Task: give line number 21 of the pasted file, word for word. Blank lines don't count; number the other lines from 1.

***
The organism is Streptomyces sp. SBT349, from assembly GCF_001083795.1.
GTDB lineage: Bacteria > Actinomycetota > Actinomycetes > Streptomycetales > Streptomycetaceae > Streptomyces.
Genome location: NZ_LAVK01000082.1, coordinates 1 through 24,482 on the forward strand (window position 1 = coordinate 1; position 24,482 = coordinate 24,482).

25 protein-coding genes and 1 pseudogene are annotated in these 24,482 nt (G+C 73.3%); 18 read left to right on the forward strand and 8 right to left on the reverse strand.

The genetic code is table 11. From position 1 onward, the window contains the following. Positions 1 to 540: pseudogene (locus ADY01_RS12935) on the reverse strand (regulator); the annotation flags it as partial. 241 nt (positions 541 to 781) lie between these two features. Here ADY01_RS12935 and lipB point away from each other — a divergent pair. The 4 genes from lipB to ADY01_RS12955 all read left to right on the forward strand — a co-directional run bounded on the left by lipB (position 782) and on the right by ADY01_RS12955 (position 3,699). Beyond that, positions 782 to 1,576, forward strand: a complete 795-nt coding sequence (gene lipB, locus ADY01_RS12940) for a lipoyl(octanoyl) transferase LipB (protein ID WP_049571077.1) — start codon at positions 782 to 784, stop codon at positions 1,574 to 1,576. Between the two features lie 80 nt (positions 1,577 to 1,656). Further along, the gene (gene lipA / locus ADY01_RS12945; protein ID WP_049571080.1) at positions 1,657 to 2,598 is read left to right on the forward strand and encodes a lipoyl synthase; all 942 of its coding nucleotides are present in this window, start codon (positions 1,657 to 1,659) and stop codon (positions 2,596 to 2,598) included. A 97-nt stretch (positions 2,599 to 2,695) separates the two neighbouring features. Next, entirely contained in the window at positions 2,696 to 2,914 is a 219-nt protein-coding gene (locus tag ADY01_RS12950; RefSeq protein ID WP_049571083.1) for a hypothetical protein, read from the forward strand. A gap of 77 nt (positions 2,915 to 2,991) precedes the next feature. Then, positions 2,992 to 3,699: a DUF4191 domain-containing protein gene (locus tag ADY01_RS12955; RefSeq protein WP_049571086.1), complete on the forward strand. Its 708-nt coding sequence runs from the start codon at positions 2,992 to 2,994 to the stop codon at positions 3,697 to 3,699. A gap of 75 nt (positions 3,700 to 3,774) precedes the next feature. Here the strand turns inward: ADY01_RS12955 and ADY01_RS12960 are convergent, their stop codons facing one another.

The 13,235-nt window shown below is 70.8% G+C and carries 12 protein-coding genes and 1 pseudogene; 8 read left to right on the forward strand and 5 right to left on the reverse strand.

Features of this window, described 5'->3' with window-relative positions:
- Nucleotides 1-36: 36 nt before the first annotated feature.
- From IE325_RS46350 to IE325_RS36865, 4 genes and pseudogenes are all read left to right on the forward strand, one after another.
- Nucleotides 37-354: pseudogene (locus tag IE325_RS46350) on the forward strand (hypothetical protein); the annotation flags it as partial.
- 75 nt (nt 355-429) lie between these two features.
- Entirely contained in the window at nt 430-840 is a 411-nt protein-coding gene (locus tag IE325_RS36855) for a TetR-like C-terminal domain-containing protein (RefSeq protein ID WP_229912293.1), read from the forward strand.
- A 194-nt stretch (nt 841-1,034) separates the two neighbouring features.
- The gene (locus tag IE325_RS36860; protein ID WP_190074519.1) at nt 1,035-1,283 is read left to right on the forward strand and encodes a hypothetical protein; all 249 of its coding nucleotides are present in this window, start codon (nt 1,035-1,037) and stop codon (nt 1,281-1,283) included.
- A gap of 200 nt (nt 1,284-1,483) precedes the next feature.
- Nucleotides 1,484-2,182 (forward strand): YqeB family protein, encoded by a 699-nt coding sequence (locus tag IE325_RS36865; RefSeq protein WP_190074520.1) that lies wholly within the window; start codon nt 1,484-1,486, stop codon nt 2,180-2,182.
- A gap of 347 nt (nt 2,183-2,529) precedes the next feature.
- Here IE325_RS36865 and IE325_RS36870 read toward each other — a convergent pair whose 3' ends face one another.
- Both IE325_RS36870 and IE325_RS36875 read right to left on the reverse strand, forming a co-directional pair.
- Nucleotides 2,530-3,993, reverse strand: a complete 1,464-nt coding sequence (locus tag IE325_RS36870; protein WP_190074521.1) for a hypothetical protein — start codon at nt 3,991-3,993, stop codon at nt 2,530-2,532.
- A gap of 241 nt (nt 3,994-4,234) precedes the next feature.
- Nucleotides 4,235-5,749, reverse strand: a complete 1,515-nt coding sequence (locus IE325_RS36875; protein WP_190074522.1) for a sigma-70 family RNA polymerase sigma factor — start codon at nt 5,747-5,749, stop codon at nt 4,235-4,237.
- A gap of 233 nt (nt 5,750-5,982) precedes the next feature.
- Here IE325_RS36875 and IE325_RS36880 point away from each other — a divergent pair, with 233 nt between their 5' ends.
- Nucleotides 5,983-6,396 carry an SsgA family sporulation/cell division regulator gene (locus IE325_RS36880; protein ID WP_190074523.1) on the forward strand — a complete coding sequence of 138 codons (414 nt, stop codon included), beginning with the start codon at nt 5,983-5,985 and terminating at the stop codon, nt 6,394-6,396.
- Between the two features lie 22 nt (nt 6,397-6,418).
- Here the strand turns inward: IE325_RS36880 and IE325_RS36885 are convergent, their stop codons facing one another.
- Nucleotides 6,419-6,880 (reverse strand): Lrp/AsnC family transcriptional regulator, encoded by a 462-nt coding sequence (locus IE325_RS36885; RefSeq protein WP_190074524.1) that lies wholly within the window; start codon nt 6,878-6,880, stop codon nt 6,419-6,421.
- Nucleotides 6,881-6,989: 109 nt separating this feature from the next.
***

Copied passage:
- A gap of 241 nt (nt 3,994-4,234) precedes the next feature.